and kept in a thrifty, growing condi
tion. Every pig or other animal
should have a chance, and if they are
crowded it is impossible to give them
a good show. Numbers sometimes
are the sole cause of losses instead of
GREEDY HOGS ARE DESIRABLE
Oregon Station Finds by Actual Feed
ing Test* That Heaviest Eater ls
The Oregon agricultural station has
found out by actual feeding tests that
the hog which eats moat greedily is
the most profitable. Thirty pigs were
divided into three lots, the heaviest
eaters in one lot. and others graded
according to their capacity for con
A hundred hogs like the heaviest
eaters at the rate of gain made and
present prices, would make a profit
of $297.65, or almost exactly $3 a
head. A hundred like the poorest
feeders would have made a profit of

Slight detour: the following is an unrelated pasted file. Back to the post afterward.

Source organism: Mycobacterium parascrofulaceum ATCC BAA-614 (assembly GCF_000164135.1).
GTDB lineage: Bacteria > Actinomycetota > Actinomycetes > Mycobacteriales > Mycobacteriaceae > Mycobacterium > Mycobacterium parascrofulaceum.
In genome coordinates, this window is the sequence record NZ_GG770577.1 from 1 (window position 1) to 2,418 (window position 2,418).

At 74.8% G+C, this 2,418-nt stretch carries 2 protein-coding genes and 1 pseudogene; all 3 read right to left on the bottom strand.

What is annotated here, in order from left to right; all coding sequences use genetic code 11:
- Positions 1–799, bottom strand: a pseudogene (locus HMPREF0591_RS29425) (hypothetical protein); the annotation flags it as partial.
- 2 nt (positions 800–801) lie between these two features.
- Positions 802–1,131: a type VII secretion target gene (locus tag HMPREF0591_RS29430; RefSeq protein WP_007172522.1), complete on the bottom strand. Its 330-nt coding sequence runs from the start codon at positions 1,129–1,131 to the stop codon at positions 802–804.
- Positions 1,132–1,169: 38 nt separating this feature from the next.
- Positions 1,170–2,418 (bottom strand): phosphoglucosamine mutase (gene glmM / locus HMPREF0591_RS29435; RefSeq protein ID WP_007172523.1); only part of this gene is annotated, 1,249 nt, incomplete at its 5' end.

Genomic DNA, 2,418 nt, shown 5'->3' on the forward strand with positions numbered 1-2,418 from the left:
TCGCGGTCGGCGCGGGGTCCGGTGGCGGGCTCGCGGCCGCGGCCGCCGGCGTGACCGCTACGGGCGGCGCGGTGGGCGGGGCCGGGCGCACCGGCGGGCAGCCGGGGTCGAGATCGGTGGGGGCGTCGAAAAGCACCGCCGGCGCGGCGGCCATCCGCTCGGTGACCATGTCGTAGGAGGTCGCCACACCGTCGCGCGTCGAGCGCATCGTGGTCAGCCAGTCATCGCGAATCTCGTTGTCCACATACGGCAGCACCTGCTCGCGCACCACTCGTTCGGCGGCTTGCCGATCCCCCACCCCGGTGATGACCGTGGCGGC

$115.65, or only a little mere than a
dollar u head. They were evenly
graded as to size and sex. If there
ls this great difference beuween the
heavy-eating hogs and the light eat
ers-thea most hog growers will agree
that the breeders might wall devote
themselves to breeding appetite in
hogs, instead of color or fancy points.
If the appetite makes the profits,
Niever let the colt nurse ll the mare
. . .
Early and thorough training makes
gentle, safe and tractable horses.
? . ?
Keep young stock growing and lt
will bc earning something every day.
. . .
No profitable animals should be
kept a moment longer than necessity
. . .
The profitable mutton breeds of
.heep are those of early maturity,
rapid growth and necessarily short
. . .
It takes longer and costs more to
make up a pound of IOBS than it does
to add five pcunda of gain under fa
TOWN FORESTS IN GERMANY
Convincing Proofs of What May Be
Accomplished Under Scientific
A feature of municipal government
which has been brought to a high de
gree of perfection In Qermany is the
town forest The town forest is a sec